The six-room Duchamp Hotel on Foss Street will be revamped with the addition of 14 new rooms and a brand new lobby/amenity building.
The Healdsburg Planning Commission unanimously voted in approval of the plan at its Aug. 27 meeting.
Commissioner Jerry Eddinger recused himself since he has interests within 500 feet of the project location.
Proposed changes to the site include adding 12 new cottage style rooms, constructing a new 3,000 square foot, two-story lobby with an amenity space, bike barn, with two rooms above it, adding more parking and removing an unhealthy heritage tree.
Project applicant Jon Worden said when his client first started the project, they were considering how they could make the six-room hotel more viable. The 14-room addition would help that quandary.
And despite Healdsburg’s hotel ordinance — which calls for only five rooms per block face for hotels in certain downtown areas, the addition will not require a conditional use permit.
“As part of the ordinance language that went forward, the code revisions included an exemption for hotel projects that had been completed prior to the effective date of the ordinance,” said Healdsburg Senior Planner Shaunn Mendrin. “The Duchamp Hotel design review was submitted in October of 2018 and it was deemed complete in November of 2018 and therefore it is exempt from the new regulations, meaning the project does not require a conditional use permit.”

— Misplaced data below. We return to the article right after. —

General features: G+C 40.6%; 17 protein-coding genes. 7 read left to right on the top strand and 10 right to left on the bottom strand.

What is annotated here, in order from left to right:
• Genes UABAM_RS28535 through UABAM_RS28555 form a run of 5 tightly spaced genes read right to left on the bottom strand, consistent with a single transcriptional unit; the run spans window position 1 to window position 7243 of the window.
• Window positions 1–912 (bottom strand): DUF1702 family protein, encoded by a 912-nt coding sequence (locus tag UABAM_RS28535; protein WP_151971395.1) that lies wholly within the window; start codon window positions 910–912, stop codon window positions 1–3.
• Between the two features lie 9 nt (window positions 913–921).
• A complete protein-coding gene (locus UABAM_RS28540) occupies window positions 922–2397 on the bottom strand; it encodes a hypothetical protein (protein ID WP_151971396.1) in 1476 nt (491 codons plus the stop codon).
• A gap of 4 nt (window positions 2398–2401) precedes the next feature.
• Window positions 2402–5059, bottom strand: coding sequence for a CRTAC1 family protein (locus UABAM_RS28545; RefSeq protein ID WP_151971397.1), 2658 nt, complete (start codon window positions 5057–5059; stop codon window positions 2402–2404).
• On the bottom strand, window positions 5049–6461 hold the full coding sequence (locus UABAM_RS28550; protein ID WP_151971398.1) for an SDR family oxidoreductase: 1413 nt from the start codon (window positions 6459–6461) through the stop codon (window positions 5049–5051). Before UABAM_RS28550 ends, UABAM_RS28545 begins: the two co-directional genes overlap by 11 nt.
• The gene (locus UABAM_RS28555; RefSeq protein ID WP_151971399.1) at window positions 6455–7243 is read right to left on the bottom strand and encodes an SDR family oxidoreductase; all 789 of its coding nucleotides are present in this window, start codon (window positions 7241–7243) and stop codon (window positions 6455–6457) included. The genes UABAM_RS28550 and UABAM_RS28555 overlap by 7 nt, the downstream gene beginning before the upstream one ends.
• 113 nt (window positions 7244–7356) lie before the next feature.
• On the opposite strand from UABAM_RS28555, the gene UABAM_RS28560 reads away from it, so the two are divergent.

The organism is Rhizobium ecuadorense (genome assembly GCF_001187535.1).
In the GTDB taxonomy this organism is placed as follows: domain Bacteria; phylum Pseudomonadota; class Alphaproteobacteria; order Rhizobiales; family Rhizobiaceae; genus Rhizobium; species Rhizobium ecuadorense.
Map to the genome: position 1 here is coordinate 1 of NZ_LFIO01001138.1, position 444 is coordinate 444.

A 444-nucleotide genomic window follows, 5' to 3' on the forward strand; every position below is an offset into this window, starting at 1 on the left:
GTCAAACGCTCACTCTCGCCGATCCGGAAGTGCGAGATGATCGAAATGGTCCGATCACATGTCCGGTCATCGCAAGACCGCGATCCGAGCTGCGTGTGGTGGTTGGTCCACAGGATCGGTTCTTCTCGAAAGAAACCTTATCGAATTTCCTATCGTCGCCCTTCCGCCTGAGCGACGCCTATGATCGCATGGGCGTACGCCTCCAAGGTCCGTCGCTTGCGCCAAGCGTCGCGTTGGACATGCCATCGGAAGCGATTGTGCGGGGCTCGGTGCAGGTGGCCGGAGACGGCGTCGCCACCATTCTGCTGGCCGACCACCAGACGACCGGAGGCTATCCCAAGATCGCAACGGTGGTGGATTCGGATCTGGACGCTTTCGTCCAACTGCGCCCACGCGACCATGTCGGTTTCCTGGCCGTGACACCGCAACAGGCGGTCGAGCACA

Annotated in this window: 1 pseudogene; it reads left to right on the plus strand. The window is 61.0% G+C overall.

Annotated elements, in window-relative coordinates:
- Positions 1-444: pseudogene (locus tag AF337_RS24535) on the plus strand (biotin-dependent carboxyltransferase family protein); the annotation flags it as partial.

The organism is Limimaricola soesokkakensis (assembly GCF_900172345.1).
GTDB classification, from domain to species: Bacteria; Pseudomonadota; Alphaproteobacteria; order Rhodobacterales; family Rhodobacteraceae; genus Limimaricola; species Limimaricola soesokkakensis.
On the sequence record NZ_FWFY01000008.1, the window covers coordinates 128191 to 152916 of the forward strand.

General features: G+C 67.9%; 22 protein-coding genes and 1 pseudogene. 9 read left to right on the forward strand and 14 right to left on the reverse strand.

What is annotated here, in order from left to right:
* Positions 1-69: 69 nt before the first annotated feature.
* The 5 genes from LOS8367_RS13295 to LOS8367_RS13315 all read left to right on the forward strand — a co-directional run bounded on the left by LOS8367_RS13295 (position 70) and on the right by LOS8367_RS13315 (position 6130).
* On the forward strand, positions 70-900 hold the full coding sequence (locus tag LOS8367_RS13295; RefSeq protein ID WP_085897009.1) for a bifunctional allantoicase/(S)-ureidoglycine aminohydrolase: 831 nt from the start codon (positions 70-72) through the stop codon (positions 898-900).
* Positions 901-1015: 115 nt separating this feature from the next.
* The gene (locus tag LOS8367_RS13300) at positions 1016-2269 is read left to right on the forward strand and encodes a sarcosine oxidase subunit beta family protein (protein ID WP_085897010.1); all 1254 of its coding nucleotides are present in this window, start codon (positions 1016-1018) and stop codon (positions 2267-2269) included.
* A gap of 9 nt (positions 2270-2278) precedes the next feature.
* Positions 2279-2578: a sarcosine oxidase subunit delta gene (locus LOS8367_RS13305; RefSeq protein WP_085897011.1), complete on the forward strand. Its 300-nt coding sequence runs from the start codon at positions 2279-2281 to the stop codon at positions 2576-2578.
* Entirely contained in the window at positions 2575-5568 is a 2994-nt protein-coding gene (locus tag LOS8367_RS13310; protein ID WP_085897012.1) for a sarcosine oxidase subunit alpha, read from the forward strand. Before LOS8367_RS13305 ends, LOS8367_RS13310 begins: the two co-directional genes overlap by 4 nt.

“It does not have to comply with the five rooms per block face,” Mendrin said.
In terms of the project’s design features, the cottage-style rooms would have contrasting light and dark gray colors with metal porch railings and a minimalist style.
The original color design used a lighter gray color but Healdsburg planning staff had recommended to contrast the top and bottom section of the buildings with darker colors.
After discussion, commissioners decided they preferred the old idea of having one lighter color as originally planned.
The two-story lobby will feature muted colors with a white stucco body, darker contrasting trim and a metal roof.
Worden described the design as wanting to continue the “oasis like” feel of the current buildings and grounds.
In regard to the heritage tree removal, Mendrin said that the tree is in poor health and has been noted as a hazard due to its lean and decay. He added that the site is already screened fairly well with shrubbery.
New Commission Chairperson Phil Luks asked if the project would affect the 35-foot riparian setback with Foss Creek.
Mendrin noted that any construction would comply with the variance setback that has been approved.
“Nothing will extend out further than what it is now,” Mendrin said.
During public comment two Foss Street residents said they liked the project and thought it was “lovely,” but were worried about parking and traffic.
According to the project report, the site will have eight new parking spaces, bringing the parking total to 23 spaces for the hotel.
Commissioners were generally supportive of the planned updates.
Commissioner Vesna Breznikar said she liked how they maintained the footprint of the original cottage rooms.
“It looks welcoming,” she said.
Newly appointed Commissioner Howard Brunner also liked the design and the fact that the porch lighting on the cottages are pointed away from other properties. However, he did have a concern about drainage.
Commissionor Dan Petrik said he thought it was a good way to reinvigorate the site and that it seems to be a good investment.